McDonald’s has begun fresh legal action against its former British-born chief executive Steve Easterbrook, accusing him of lying about sexual relationships with staff.
Mr Easterbrook was relieved of his duties in November after he engaged in a consensual relationship with an employee.
At the time, the fast food chain said he had “demonstrated poor judgement” and fired him for violating company policy forbidding such relationships.
It then negotiated a separation agreement with Easterbrook under which he would be terminated “without cause,” which entitled him to receive “substantial” severance benefits.
But in a bombshell filing to the Court of Chancery of the state of Delaware yesterday, McDonald’s revealed it had carried out a second investigation after receiving an anonymous report in July that an employee had engaged in a sexual relationship with Mr Easterbrook when he was CEO.
During this investigation it claims to have discovered photographic evidence that, while he was CEO, Mr Easterbrook had engaged in a physical sexual relationship with a further two company employees in the year before his termination.
It said that evidence consisted of “dozens of nude, partially nude, or sexually explicit photographs and videos of various women”, including photographs of these company employees, that Easterbrook had sent as attachments to messages from his company email account to his personal email account.
The date and time stamps on the photographs of the three company employees show that the photographs were all taken in late 2018 or early 2019, it alleged.
The court filing said the photographs are “undisputable evidence” that Mr Easterbrook lied about violating the company’s prohibition of any kind of intimate relationship between employees in a direct or indirect reporting relationship.
McDonald’s also said the date and time stamps of the photographs involving one employee “conclusively” show that he approved a special discretionary grant of 13 restricted stock units – worth hundreds of thousands of dollars – to her shortly after their first sexual encounter and within days of their second.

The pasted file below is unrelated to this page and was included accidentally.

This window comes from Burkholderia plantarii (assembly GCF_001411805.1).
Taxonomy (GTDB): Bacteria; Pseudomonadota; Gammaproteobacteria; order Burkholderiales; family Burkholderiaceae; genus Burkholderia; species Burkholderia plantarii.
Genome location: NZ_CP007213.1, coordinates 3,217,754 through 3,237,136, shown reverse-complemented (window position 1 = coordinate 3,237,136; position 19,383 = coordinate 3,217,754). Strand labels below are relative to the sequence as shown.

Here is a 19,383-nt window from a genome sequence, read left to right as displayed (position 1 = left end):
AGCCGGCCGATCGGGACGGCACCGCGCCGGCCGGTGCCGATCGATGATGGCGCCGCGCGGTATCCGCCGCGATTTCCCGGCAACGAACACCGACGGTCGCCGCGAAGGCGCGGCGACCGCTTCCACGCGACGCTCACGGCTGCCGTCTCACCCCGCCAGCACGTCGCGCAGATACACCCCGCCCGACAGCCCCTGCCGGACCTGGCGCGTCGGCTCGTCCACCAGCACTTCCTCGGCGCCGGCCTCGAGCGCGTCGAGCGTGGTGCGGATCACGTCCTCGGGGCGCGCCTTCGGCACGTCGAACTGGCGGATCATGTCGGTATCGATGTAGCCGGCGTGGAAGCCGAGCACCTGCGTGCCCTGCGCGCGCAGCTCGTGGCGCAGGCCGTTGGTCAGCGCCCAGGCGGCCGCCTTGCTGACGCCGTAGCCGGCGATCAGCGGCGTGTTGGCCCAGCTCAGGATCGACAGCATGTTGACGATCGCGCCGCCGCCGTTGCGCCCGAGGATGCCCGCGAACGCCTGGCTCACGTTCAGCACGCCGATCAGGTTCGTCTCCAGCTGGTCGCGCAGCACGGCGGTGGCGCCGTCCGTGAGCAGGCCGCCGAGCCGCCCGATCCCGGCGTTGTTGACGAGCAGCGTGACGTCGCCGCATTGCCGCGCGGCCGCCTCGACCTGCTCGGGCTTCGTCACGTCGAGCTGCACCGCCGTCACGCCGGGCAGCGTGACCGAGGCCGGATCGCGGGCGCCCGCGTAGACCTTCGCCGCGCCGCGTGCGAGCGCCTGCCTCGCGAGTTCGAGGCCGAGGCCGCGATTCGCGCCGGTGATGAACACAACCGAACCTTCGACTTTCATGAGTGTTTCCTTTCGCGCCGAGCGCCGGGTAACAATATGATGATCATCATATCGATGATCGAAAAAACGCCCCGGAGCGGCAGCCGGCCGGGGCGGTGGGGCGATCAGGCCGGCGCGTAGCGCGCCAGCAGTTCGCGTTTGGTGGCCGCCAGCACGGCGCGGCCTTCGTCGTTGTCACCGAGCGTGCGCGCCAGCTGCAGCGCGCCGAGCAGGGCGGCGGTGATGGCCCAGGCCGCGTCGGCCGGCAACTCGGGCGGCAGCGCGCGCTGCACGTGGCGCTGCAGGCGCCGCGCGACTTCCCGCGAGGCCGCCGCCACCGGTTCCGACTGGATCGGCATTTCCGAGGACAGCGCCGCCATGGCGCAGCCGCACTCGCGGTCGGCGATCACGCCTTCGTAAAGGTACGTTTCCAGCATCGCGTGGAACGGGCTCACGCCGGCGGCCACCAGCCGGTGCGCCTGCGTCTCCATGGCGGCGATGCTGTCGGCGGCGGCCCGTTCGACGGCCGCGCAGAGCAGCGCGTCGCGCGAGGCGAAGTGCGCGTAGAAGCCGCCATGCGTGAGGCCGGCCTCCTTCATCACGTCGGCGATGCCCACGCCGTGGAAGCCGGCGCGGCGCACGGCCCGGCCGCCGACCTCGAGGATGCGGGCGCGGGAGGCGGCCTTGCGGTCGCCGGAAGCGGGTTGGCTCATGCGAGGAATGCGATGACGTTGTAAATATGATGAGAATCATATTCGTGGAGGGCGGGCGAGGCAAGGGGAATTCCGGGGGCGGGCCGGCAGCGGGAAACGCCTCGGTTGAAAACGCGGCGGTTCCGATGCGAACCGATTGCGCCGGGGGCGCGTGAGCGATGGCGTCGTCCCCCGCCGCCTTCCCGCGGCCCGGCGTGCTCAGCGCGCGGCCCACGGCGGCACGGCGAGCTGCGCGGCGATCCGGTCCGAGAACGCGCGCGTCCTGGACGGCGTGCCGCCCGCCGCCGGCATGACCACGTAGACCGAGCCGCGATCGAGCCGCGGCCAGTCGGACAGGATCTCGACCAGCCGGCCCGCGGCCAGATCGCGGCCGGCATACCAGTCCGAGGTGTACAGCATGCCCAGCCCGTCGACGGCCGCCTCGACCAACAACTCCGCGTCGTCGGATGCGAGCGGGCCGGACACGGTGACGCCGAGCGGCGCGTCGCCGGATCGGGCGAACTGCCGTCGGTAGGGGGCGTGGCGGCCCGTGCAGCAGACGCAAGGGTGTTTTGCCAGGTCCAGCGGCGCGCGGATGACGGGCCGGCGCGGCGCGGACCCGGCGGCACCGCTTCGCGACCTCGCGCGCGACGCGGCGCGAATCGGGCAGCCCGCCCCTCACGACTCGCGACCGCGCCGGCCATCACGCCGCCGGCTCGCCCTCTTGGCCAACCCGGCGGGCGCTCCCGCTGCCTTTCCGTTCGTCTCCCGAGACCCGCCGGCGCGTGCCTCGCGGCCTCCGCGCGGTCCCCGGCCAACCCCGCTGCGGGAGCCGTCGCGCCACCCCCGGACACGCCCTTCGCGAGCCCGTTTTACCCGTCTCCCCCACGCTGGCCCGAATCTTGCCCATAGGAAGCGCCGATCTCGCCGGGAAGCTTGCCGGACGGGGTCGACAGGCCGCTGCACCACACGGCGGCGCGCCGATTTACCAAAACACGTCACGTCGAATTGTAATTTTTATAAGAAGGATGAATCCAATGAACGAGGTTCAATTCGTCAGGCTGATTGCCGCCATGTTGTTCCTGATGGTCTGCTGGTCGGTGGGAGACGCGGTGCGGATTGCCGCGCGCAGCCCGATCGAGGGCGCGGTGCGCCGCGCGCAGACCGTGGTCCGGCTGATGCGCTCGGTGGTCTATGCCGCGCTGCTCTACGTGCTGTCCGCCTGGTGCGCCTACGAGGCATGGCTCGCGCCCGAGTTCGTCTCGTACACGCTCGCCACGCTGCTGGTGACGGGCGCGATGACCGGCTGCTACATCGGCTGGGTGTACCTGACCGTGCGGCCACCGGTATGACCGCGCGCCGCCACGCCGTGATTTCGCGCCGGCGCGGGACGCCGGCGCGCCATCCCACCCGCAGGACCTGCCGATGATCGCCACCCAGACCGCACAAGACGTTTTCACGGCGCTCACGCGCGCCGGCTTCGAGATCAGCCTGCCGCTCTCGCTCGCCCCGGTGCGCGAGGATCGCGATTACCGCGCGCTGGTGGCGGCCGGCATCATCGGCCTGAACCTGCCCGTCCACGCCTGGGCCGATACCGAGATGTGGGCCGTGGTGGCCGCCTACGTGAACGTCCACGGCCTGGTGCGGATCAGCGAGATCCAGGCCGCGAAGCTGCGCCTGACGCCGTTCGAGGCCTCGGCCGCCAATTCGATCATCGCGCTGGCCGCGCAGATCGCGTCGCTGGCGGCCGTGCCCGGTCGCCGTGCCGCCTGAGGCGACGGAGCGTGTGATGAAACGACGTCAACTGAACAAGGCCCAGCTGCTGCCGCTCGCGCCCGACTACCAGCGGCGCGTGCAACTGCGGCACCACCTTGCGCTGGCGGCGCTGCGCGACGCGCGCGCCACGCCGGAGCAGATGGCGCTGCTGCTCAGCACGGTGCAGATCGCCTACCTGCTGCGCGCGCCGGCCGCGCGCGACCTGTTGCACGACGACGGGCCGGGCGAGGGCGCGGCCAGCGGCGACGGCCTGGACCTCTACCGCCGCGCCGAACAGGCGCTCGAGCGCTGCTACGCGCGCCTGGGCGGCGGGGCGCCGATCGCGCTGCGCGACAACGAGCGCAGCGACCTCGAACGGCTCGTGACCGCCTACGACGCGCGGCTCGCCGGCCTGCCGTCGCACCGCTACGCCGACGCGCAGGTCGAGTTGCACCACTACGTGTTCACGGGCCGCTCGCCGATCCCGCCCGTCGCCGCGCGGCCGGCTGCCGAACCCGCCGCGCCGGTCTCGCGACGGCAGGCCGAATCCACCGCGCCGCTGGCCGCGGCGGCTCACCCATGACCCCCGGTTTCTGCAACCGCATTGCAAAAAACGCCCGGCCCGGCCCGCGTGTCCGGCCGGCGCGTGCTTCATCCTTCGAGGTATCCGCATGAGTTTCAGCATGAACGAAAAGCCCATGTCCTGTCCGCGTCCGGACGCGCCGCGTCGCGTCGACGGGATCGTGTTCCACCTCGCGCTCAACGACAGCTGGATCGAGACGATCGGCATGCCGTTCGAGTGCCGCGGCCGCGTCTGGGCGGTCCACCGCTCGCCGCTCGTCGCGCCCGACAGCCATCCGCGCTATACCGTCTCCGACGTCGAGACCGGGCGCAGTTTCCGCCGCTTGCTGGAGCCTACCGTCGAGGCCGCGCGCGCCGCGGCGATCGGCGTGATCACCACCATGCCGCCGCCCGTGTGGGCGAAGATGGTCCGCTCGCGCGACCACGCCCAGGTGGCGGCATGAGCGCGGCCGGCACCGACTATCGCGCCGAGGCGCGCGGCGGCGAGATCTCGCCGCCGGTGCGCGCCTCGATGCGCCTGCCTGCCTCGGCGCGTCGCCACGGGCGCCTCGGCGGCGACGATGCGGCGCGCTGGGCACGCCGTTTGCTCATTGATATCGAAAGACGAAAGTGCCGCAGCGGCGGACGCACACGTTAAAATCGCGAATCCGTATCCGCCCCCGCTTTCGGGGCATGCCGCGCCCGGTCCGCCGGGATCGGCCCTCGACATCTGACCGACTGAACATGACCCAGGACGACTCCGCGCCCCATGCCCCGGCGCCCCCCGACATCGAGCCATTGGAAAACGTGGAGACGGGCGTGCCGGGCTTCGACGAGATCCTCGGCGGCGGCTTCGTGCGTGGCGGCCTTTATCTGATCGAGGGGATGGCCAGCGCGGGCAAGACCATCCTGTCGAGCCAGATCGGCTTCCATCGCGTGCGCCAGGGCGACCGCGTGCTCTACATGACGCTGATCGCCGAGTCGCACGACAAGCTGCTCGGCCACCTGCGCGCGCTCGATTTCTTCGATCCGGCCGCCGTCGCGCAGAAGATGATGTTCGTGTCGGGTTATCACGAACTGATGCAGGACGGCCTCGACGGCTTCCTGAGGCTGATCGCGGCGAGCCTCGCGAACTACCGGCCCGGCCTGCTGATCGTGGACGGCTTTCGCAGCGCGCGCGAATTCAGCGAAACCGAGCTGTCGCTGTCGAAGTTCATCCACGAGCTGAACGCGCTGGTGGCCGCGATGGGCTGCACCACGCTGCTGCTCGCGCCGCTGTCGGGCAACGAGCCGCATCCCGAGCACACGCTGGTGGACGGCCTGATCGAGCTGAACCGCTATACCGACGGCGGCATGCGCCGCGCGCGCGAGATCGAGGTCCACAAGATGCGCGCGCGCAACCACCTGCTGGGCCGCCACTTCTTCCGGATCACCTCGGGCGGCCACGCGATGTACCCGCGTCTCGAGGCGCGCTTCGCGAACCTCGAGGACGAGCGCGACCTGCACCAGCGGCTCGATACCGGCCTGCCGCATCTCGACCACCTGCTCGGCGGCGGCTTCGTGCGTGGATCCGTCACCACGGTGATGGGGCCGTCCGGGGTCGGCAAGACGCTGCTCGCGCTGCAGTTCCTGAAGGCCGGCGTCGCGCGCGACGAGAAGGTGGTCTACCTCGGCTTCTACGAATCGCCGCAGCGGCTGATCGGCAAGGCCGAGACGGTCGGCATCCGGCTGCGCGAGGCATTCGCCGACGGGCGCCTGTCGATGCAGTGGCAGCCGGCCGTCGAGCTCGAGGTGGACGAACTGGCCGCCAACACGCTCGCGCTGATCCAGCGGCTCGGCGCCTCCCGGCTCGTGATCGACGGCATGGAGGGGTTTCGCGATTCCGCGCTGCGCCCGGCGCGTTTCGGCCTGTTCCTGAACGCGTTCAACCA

“Neither these photographs, nor the emails to which they were attached, were present on Mr Easterbrook’s company-issued phone when it was searched by independent outside counsel in late October 2019 because Easterbrook, with the intention of concealing their existence from the company, had deleted them from his phone,” McDonald’s states in the court filing.
“Unbeknownst to Easterbrook, however, the deletion of the emails from the mail application on his company-issued phone did not also trigger the deletion of those emails from his company email account stored on the company’s servers.”
McDonald’s argues that it would not have agreed to the terms of the separation agreement had it then been aware of Mr Easterbrook’s physical sexual relationships with three employees, his approval of a discretionary stock grant for one of those employees while they were in a sexual relationship, and the falsity of his representation to outside counsel that he had never engaged in a physical sexual relationship.
Mr Easterbrook served as CEO of McDonald’s for five years after previously leading its UK and Northern European business. He earned a salary of almost $16m (£12m) last year and had been overseeing the biggest franchise growth project in its history.
He has not made any comment on the latest allegations.